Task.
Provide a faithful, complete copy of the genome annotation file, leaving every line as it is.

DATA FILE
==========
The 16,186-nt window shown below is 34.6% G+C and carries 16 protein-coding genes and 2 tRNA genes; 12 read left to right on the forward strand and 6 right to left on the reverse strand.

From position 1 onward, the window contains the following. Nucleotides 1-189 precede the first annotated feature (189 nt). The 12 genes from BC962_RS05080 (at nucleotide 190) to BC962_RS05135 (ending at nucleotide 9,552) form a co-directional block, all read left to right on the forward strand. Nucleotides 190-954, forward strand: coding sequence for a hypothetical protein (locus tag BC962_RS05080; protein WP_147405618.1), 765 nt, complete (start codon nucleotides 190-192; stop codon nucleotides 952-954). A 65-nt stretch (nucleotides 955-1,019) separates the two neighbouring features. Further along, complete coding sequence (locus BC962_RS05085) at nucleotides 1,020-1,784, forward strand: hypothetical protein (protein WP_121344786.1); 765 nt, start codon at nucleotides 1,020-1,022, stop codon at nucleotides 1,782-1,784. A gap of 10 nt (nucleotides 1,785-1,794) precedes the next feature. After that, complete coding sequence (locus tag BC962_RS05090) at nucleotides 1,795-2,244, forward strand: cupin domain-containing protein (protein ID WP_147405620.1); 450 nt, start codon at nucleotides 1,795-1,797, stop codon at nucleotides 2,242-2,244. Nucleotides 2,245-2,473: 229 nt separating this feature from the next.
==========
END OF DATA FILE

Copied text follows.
The 16,186-nt window shown below is 34.6% G+C and carries 16 protein-coding genes and 2 tRNA genes; 12 read left to right on the forward strand and 6 right to left on the reverse strand.

From position 1 onward, the window contains the following. Nucleotides 1-189 precede the first annotated feature (189 nt). The 12 genes from BC962_RS05080 (at nucleotide 190) to BC962_RS05135 (ending at nucleotide 9,552) form a co-directional block, all read left to right on the forward strand. Nucleotides 190-954, forward strand: coding sequence for a hypothetical protein (locus tag BC962_RS05080; protein WP_147405618.1), 765 nt, complete (start codon nucleotides 190-192; stop codon nucleotides 952-954). A 65-nt stretch (nucleotides 955-1,019) separates the two neighbouring features. Further along, complete coding sequence (locus BC962_RS05085) at nucleotides 1,020-1,784, forward strand: hypothetical protein (protein WP_121344786.1); 765 nt, start codon at nucleotides 1,020-1,022, stop codon at nucleotides 1,782-1,784. A gap of 10 nt (nucleotides 1,785-1,794) precedes the next feature. After that, complete coding sequence (locus tag BC962_RS05090) at nucleotides 1,795-2,244, forward strand: cupin domain-containing protein (protein ID WP_147405620.1); 450 nt, start codon at nucleotides 1,795-1,797, stop codon at nucleotides 2,242-2,244. Nucleotides 2,245-2,473: 229 nt separating this feature from the next.